Finally – and I think this could be the most important point – Kirby was always much more concerned with telling a good and engaging story than in being an “artist” per se. He often used distortion, exagerration, extreme POV and abstraction to convey action, mood and emotion. As a result, not everything looks “pretty” but it sure tells a story. This is something you yourself (Harry) point out in the loss of expression in the last panel of the sample page: prettier face, but no emotion.

    This is actually the same argument I use when someone remarks how Kirby couldn’t write dialogue. My assertion has always been that Jack used the same techniques of distortion, abstraction and exagerration in his writing as in his drawing: his dialogue wasn’t intended to mimic real human speech any more than his characters’ elongated limbs and squared-off fingers were intended to illustrate realsitic human physiology. When you start looking at Jack’s work as expressionistic storytelling, it all makes sense.

    Keep up the good work!

  6. Harry Post author


    Thanks for you well thought out comments. I would like to emphasize that I do not share the opinion that Kirby could not draw beautiful women. While much of what you said is true, I am not sure I accept the argument that these “improvements” were done to update styles, that could be done without redrawing the face.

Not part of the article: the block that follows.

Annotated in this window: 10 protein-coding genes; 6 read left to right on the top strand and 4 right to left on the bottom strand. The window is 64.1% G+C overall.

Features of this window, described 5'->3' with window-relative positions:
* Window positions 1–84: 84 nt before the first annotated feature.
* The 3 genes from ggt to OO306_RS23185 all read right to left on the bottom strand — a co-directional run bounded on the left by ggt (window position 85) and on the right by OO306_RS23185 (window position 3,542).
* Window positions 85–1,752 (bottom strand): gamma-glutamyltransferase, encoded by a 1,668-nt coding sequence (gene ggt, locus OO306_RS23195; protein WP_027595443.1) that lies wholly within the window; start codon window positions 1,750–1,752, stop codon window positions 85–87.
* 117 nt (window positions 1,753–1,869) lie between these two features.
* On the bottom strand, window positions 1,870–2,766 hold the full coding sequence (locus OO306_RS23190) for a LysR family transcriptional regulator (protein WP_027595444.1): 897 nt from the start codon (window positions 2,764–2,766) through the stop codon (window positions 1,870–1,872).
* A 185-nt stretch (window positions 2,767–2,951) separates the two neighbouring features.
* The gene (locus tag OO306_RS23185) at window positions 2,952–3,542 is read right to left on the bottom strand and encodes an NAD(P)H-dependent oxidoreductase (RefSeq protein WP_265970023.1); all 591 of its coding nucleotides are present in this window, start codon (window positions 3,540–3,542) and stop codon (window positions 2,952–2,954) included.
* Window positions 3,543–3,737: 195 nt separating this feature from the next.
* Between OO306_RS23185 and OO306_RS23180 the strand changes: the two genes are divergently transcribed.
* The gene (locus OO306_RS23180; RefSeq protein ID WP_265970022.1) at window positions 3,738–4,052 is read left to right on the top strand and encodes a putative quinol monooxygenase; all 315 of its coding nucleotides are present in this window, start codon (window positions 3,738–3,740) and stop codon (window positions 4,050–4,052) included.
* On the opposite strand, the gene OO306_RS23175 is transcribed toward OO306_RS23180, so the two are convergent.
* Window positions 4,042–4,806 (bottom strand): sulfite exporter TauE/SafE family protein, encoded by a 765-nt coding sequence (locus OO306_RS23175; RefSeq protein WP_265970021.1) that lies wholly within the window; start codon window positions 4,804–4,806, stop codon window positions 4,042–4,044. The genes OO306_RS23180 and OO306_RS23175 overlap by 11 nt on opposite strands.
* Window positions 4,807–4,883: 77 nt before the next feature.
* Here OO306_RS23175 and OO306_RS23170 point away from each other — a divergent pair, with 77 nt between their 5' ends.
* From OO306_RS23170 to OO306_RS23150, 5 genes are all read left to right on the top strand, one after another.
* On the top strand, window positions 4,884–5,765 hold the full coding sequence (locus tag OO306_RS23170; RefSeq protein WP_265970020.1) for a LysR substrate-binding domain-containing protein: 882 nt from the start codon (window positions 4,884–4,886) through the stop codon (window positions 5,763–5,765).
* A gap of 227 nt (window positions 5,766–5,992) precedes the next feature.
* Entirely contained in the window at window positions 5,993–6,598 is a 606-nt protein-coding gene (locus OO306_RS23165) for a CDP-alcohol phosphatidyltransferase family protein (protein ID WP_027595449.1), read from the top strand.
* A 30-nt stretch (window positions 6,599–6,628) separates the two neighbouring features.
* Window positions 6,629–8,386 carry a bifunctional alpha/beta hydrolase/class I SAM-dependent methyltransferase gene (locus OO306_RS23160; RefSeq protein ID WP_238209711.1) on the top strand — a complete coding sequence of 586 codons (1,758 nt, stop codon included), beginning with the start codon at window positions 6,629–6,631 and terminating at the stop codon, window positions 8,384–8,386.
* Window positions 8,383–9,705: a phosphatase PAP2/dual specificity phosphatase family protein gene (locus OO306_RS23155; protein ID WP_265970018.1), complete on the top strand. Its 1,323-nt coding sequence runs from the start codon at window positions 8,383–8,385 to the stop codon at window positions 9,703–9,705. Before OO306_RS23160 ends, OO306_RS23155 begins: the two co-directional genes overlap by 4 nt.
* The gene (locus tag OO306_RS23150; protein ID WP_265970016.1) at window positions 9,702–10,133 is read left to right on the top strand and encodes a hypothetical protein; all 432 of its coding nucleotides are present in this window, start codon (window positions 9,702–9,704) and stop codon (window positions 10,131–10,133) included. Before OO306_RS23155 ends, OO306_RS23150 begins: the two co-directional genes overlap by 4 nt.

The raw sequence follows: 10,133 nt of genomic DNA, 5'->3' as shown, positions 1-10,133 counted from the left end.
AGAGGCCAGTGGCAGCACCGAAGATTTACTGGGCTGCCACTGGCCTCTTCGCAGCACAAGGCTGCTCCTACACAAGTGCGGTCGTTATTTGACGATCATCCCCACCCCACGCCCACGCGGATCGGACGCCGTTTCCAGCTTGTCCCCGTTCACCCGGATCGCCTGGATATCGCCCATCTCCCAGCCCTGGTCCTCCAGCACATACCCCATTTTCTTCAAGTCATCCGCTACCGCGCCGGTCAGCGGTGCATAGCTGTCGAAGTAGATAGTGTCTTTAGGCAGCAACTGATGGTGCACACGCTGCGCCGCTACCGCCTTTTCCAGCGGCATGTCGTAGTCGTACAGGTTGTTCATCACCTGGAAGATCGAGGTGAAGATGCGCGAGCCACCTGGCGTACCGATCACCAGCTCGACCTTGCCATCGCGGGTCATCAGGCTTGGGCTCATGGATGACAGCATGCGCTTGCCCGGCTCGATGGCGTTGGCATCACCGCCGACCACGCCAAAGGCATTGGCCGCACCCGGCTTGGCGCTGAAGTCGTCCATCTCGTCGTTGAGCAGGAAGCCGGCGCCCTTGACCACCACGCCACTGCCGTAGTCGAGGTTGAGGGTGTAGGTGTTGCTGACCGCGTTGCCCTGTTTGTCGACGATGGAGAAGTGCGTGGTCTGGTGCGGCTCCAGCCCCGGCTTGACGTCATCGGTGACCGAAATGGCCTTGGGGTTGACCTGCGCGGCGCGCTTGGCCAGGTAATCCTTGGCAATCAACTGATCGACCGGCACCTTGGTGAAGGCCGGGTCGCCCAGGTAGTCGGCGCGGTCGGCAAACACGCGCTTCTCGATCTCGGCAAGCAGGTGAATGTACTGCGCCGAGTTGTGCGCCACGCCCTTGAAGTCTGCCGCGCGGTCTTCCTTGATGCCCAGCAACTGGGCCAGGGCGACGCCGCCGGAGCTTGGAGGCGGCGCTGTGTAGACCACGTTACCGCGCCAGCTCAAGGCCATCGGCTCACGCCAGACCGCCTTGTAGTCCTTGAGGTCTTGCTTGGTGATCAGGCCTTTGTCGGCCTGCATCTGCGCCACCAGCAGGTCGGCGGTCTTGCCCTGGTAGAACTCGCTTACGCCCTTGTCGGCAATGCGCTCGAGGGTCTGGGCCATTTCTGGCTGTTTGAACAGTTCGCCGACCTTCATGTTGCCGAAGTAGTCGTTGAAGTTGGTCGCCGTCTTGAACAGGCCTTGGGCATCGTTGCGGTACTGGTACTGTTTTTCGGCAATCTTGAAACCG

7. graves

    As and when Titan collect these, can we assume that the “variants” will also be included (as appendices) for completism’s sake and general interest..?

  8. Harry Post author

    Titan has not discussed with me what the contents of the horror volume would be. But I suspect that since the Black Magic reprints were published by DC that Titan would want to avoid copyright issues and so not include the reworked material.

  9. Emerkeith Davyjack

    …Regarding the ” The Greatest Horror ” original and reprints , both the leading man and the woman’s head have been changed !
    Joe/DC was/were clearly trying to update their hairstyle/general look .
    The man gets this fairly ridiculous Ken doll sideswipe !